What is needed are term limits. Everyone gets only one term in an office period. No reelection to the same office period. In a country of over 310 million, I'm sure we can find 545 new fresh men and women to be our Representatives and Senators, plus 2 more for Pres and VP in each term, that could outshine the current political incumbents. Hell, I'd be willing to let it be a draft like a military draft but in this case a political draft. Even random chance would surely raise the competence and honesty of our federal politicians over what we have now. Better yet, with a draft the billions spent on reelections could be put to better use in growing the economy. And as a sweetener, combine it with a mega-power-ball drawing to hold the attention of our ADD disabled citizens to their civic duty. To badly plagiarize William Buckley: Making the first 545 names in the Boston telephone directory our Congress would be an improvement over the one we have now, so why not a mega-power-ball draft?
1 year ago
1 year ago Link To Comment
What you're really saying whether you know it or not is that you want to turn all the power of government over to the people who know where the light switches and restrooms in government offices are; the lobbyists, staffers, and career bureaucrats. I've worked for and with a lot of elected officials. Most of them could spout sound bites and platitudes that were pretty at least to someone, few of them had a clue how to get a government to do ANYTHING. The vast majority of newly elected officials are absolutely at the mercy of staff and lobbyists. People get appointed to cabinet positions because of who they know, not what they know. I worked in my government's department of administration, the agency that exercised ministerial control over the government's money, people, and stuff. In over twenty years I never had a commissioner with any subject matter expertise in any of the functions of the department. Ocassionally, they'd hire a deputy commissioner or special assistant to the commissioner with subject matter expertise but normally rather than actually being a part of developing policy and programs they made decisions about recommendations made to them by career people. Some had pretty good BS alarms, some you could lead down the primrose path with alacrity.

At the division director level, the level at which the work of government is actually done in the federal and most state governments, the director may be an apolitical technocrat, but since it is usually an appointed position, they're not that apolitical. They had to have done something politic to get the appointment and they have to be REALLY politic to keep it on a change of administration, especially a transition from one party to the other. Division directors also are often just contributors or hacks that need a job and agency work gets done in spite of them, not because of them.

The big issue with the size of government for a Republican is that the federal government is designed by Democrats to employ and service the maximum number of Democrats and their client constituencies. No Republican President or Governor could staff all the appointee positions in their government with loyal, competent Republicans if his/her life depended on it, so they leave scads of holdover Democrats in appointee positions then wonder why they're being thwarted, leaded, and sabotaged.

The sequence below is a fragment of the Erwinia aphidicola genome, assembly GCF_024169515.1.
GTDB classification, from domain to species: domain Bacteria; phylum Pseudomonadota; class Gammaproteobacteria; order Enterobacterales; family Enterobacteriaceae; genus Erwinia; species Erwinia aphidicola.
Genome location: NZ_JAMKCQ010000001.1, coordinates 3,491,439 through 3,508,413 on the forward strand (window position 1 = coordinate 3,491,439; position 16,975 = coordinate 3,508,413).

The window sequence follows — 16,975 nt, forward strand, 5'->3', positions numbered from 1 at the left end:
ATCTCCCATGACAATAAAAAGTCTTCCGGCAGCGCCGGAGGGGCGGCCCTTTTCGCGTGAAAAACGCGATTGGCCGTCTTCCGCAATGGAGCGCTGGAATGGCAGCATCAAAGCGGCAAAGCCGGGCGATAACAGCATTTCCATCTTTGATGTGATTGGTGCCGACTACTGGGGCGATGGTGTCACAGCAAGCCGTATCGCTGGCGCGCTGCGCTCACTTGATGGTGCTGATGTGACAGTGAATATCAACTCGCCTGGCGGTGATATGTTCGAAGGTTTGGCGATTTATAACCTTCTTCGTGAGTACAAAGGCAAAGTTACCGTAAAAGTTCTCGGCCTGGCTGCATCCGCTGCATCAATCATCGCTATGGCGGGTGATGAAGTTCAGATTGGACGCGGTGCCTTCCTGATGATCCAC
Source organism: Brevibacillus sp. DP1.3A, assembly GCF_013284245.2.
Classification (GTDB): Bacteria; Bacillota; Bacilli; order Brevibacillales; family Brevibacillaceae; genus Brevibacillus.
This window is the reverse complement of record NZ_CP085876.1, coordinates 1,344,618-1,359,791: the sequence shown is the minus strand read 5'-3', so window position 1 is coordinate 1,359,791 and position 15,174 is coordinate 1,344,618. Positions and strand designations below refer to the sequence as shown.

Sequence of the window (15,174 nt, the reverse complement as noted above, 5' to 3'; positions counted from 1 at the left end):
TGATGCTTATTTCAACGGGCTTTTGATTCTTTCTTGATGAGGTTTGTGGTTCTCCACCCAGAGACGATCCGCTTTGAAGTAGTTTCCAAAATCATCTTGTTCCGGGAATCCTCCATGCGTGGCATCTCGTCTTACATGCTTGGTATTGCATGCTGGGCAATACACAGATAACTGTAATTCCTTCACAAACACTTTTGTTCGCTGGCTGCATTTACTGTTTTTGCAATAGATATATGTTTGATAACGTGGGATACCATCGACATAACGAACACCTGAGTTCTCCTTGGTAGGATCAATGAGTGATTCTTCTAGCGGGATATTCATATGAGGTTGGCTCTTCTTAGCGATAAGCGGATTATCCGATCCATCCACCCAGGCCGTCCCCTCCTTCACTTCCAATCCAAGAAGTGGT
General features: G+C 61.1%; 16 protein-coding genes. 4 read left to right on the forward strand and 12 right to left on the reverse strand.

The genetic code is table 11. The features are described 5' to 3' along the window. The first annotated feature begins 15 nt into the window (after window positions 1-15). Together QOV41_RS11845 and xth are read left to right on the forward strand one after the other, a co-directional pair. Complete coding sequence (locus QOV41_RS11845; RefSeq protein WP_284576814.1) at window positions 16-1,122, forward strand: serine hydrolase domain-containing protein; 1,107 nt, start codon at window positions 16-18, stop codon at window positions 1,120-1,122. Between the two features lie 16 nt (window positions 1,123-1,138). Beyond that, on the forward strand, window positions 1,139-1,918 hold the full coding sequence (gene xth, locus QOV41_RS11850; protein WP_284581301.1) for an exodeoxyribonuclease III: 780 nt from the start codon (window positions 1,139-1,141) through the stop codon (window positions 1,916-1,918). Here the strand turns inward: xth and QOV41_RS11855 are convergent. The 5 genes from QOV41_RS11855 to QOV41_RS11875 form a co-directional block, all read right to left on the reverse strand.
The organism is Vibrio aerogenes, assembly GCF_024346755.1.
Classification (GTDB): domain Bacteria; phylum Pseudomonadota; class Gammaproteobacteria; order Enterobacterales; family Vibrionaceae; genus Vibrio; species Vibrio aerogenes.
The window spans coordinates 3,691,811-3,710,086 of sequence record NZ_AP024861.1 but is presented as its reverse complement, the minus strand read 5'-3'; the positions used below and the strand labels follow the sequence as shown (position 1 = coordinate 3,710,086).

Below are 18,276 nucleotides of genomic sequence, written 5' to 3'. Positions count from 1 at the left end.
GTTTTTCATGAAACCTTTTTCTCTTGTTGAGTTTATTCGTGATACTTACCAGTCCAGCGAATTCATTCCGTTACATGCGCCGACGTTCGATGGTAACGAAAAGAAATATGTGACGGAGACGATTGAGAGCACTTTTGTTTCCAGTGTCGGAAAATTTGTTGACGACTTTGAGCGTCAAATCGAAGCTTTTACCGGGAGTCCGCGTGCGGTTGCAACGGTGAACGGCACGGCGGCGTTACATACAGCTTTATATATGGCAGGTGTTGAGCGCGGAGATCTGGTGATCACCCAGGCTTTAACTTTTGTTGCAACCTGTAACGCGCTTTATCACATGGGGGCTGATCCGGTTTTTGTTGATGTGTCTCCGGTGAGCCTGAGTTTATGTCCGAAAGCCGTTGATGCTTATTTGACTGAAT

It is the appointees who represent constituencies and who are themselves a constituency. I did my agency's budget proposal and advocated it first to the commissioner, then to the governor's office and finally to the Legislature; guess whose position went in first.

It isn't nearly as sexy as arguing political philosophy, but the key to better and smaller governments that, especially, Republicans can manage is the organizational structure of government. Most governments are still organized in the hierarchal structure typical of the military and large corporations in the 1940s and '50s. In this sort of structure the organic unit, the unit which has all the tools and staff necessary to perform its mission is the division. Geography or size may dictate some sort of regional structure. Divisions either directly or through a region point to a department and a department points to the mayor, governor, or president. This first results in everything being done in at least triplicate and no value is added at any of the levels going up, though much is hidden from the upper levels. Since each division is capable of performing independently, the organization becomes highly stovepiped; divisions don't know what other divisions do and departments often don't know what their divisions are really doing and certainly don't know what the divisions in another department are doing. Governors and the President added Offices of Management and Budget in the '60s and '70s to have at least one entity that looked at the whole government, but OMBs have no constituencies and little real power; witness the fact that the federal OMBs recommendations have been largely ignored.

Before this becomes a book, well actually it already has and is available on Amazon, the department needs to become the organic unit of government. All infrastructure functions, the money, people, and stuff, including IT needs to move up to the highest level where commonality can be found, usually the departmentment but some functions should be centralized to the enterprise level, e.g., IT. This would dramatically reduce the number of appointee level managers and dramatically reduce the the number of duplicative functions. It would not eliminate programs and thus the only constituency it would effect would be the appointees and employees who were eliminated, a manageable constituency, especially for a Republican because none of them were likely to have voted for him/her.
1 year ago
1 year ago Link To Comment
View All